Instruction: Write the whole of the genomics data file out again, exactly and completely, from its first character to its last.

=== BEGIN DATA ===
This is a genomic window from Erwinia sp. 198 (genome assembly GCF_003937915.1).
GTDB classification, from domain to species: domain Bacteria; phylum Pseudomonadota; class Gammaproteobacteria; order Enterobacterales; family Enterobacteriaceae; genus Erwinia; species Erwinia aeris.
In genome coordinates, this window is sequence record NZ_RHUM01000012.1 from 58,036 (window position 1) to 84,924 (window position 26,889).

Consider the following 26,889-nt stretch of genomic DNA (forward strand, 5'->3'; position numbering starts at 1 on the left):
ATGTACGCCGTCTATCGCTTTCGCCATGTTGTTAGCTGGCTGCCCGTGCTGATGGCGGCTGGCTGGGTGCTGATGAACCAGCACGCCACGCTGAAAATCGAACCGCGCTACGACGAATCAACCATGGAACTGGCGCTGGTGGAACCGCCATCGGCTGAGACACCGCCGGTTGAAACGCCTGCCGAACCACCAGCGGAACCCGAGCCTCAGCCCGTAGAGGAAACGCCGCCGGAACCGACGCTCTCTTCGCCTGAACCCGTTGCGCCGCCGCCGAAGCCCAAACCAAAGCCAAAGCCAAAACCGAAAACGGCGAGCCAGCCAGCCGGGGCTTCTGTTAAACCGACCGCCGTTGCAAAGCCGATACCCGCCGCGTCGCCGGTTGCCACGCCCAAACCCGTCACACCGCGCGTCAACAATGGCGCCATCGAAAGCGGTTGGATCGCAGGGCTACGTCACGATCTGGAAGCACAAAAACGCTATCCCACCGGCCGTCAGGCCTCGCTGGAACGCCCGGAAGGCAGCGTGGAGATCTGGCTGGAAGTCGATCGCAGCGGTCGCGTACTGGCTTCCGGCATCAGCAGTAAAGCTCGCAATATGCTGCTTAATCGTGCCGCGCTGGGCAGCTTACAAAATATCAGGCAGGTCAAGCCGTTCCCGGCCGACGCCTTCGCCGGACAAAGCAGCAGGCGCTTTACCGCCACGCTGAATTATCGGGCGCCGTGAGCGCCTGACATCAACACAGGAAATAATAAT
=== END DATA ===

This is a genomic window from Erwinia sp. 198 (genome assembly GCF_003937915.1).
GTDB classification, from domain to species: domain Bacteria; phylum Pseudomonadota; class Gammaproteobacteria; order Enterobacterales; family Enterobacteriaceae; genus Erwinia; species Erwinia aeris.
In genome coordinates, this window is sequence record NZ_RHUM01000012.1 from 58,036 (window position 1) to 84,924 (window position 26,889).

Consider the following 26,889-nt stretch of genomic DNA (forward strand, 5'->3'; position numbering starts at 1 on the left):
ATGTACGCCGTCTATCGCTTTCGCCATGTTGTTAGCTGGCTGCCCGTGCTGATGGCGGCTGGCTGGGTGCTGATGAACCAGCACGCCACGCTGAAAATCGAACCGCGCTACGACGAATCAACCATGGAACTGGCGCTGGTGGAACCGCCATCGGCTGAGACACCGCCGGTTGAAACGCCTGCCGAACCACCAGCGGAACCCGAGCCTCAGCCCGTAGAGGAAACGCCGCCGGAACCGACGCTCTCTTCGCCTGAACCCGTTGCGCCGCCGCCGAAGCCCAAACCAAAGCCAAAGCCAAAACCGAAAACGGCGAGCCAGCCAGCCGGGGCTTCTGTTAAACCGACCGCCGTTGCAAAGCCGATACCCGCCGCGTCGCCGGTTGCCACGCCCAAACCCGTCACACCGCGCGTCAACAATGGCGCCATCGAAAGCGGTTGGATCGCAGGGCTACGTCACGATCTGGAAGCACAAAAACGCTATCCCACCGGCCGTCAGGCCTCGCTGGAACGCCCGGAAGGCAGCGTGGAGATCTGGCTGGAAGTCGATCGCAGCGGTCGCGTACTGGCTTCCGGCATCAGCAGTAAAGCTCGCAATATGCTGCTTAATCGTGCCGCGCTGGGCAGCTTACAAAATATCAGGCAGGTCAAGCCGTTCCCGGCCGACGCCTTCGCCGGACAAAGCAGCAGGCGCTTTACCGCCACGCTGAATTATCGGGCGCCGTGAGCGCCTGACATCAACACAGGAAATAATAAT